In the reference “Combining transmit beamforming and orthogonal space-time coding by utilizing side information,” by G. Jongren et al., in IEEE Sensor Array and Multichannel Signal Processing Workshop, pp. 153-157, 2000, there is proposed a scheme to combine beamforming and orthogonal space-time block codes using a different approach than that disclosed in this invention. In the Jongren et al reference, the code is parameterized by a complex matrix that minimizes pair-wise error probability of the code, and is computed using computationally intensive convex optimization via interior point methods. In contrast, in this invention, the block coding scheme is parameterized by one or more correlation coefficients that are determined using a look-up table from simple measurements made on the channel, as described in the description that follows. Also, the Jongren et al reference requires the complex matrix to be made known to the receiver, which is not required by the scheme proposed here.
 The description below is applied to a wireless digital communications system wherein the transmitter transmits a sequence of complex-valued information symbols via N transmit antennas. The information symbols represent voice, data or any other form of information that is required to be communicated to the wireless receiver. The signals transmitted from the N antennas are transformed by transmission channels that exist between the transmit antennas and the receiver. The transmission strategy of this invention is to encode the stream of information symbols to be transmitted into N streams of encoded symbols that are transmitted by the respective antenna elements. Such encoding is generally known as space-time coding, and the present invention specifies a particular encoding and decoding method that enables effective communication to take place when the transmitter has imperfect knowledge of the transmission channel.
 Referring to FIG. 1, there is illustrated a wireless communication system 8 which can be used to implement an embodiment of the method of the invention having two transmit antennas (N=2). The wireless communication system 8 includes base transmitter 10 which transmits signals via antennas 15, 18 to subscriber unit 20. It is to be noted that, in FIG. 1, only the forward link of the communications system is shown where the system may also include a reverse link when there is duplex operation. A reverse link may also be required to provide a feedback loop for data and commands for operating the forward link in an adaptive array mode.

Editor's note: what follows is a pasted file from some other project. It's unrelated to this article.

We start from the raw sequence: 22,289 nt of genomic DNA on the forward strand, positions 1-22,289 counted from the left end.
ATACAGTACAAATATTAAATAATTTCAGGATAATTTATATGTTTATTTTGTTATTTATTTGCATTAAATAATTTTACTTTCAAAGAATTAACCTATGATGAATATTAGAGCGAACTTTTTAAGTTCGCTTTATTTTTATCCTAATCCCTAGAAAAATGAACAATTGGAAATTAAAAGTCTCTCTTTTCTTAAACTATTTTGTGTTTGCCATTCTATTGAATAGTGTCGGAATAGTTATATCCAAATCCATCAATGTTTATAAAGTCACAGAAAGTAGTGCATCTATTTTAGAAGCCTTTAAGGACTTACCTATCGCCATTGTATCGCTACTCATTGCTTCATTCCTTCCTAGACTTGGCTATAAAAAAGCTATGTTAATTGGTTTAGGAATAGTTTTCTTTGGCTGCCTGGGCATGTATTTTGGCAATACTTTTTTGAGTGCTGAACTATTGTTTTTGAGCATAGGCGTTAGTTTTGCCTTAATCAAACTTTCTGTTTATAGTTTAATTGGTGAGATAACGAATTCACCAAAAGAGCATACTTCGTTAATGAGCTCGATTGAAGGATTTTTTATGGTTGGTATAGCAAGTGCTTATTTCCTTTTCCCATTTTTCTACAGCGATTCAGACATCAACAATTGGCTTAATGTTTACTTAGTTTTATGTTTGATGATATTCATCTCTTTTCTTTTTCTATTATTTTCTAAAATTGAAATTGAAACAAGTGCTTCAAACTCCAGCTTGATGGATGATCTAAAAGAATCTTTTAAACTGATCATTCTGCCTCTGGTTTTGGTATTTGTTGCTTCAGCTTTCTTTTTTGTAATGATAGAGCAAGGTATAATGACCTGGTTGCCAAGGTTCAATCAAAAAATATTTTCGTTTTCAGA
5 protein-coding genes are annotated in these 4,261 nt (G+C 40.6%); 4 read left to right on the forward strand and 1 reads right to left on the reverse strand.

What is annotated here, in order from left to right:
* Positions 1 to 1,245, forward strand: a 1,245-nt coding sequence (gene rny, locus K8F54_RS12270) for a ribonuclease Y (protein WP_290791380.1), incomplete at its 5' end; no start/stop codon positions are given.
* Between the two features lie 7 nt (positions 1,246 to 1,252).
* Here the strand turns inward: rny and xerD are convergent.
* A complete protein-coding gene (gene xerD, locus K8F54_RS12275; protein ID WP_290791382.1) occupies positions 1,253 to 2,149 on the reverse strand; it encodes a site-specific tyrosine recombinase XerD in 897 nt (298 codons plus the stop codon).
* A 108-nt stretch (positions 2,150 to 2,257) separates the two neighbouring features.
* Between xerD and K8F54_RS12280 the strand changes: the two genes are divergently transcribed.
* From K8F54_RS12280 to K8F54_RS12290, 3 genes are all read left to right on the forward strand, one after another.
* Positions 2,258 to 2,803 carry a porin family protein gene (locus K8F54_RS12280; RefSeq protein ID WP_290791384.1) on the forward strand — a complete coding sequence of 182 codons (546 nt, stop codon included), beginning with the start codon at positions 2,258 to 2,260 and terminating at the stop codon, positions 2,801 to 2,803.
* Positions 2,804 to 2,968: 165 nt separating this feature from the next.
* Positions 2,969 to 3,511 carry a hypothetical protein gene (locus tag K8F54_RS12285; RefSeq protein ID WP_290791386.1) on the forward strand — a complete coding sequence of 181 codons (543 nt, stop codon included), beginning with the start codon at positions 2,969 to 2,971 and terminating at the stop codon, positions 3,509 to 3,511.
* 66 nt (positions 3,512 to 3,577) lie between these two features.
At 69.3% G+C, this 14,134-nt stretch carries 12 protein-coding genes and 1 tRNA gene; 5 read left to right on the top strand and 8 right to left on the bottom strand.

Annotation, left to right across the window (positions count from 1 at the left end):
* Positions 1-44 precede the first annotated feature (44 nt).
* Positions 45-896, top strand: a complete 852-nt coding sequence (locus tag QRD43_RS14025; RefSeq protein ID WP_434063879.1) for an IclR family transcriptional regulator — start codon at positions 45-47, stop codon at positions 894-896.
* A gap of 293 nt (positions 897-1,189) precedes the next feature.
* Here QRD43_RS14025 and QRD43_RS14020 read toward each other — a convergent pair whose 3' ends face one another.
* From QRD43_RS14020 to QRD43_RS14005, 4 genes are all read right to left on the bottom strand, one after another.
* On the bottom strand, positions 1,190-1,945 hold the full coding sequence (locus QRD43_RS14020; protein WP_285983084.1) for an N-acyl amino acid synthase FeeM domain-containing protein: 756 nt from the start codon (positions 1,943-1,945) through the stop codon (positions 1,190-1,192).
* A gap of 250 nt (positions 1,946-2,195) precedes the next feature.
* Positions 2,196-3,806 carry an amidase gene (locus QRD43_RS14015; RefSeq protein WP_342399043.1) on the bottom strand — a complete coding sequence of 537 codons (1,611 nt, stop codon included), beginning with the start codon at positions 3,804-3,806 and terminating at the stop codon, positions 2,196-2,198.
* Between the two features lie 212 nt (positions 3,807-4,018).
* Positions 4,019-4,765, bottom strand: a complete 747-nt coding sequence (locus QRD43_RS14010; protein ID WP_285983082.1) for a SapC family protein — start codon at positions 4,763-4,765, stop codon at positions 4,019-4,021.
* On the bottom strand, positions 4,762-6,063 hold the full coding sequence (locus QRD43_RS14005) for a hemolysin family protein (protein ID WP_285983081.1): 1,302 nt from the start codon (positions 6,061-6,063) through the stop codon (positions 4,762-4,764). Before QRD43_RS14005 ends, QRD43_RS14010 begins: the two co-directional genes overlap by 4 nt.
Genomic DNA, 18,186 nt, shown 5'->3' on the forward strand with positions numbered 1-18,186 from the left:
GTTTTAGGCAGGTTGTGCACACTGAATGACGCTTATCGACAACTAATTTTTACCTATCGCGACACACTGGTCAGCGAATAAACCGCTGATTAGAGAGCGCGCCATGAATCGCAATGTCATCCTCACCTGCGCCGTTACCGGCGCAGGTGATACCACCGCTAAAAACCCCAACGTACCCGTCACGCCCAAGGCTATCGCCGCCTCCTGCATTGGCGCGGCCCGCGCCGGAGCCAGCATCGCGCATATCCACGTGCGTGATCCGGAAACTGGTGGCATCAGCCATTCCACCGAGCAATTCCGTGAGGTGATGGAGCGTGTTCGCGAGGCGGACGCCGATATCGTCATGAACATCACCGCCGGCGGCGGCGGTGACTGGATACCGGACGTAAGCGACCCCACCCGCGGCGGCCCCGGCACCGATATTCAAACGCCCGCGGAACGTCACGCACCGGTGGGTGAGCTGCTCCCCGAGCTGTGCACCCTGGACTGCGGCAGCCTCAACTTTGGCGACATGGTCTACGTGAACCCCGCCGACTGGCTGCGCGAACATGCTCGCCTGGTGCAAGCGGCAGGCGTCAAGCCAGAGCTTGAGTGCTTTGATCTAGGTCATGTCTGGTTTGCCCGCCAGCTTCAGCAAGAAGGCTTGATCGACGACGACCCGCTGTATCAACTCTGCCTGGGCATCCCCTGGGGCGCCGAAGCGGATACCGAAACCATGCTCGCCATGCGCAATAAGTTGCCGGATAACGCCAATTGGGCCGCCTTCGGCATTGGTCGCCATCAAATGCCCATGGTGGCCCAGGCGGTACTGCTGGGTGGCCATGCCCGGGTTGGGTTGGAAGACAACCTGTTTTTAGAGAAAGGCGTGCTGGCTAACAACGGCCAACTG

Referring to FIG. 2, in step 80, the separate symbols of the stream of serial data on input line 9 is formed into blocks of n symbols at the front end of space-time encoder 12. Thereafter, each block of symbols is encoded with an orthogonal code to form code matrix B0 in step 82 (see relationship (9)). In step 84, the correlation coefficient λ is used to compute the transformation matrix L. It is to be noted that a single correlation coefficient λ will normally be used when there are more than two antennas. In step 86 the orthogonal code matrix B0 is multiplied with the transformation L to obtain B. L is any matrix which satisfies the relationship
Φ=L H ·L.
 Stated in words, Φ is the desired correlation matrix and is equal to the conjugate transpose of L multiplied by L. In step 88, the signals of B are applied to different antennae in space and time.
 The base transmitter 10 includes traffic channel 9 which is typically a serial data stream source of user data grouped into blocks of symbols each containing two symbols such as, for example, voice signals or data signals such as facsimile data, documents, software and the like.
 The traffic channel 8 is coupled to space-time encoder 12. The space-time encoder is coupled to receive complex-valued weights w1, w2 , . . . , wN, which are shown in FIG. 1 for N=2 as w1 and w2. The beamformer weights are normalized to satisfy the equation
|w 1β2 +|w 2|2+ . . . +|wN|2=1. (1)
 One or more correlation coefficients are fed to the space-time encoder 12. In the embodiment with two transmit antennas (N=2), depicted in FIG. 1, there is a single correlation coefficient (λ) that is fed to the space-time encoder 12. The space-time encoder modifies and converts the traffic channel 9 into N parallel traffic channels which are amplified by 22 and transmitted by the N transmit antennas. FIG. 1 shows the two output channels of the encoder, 18 and 20, when N=2.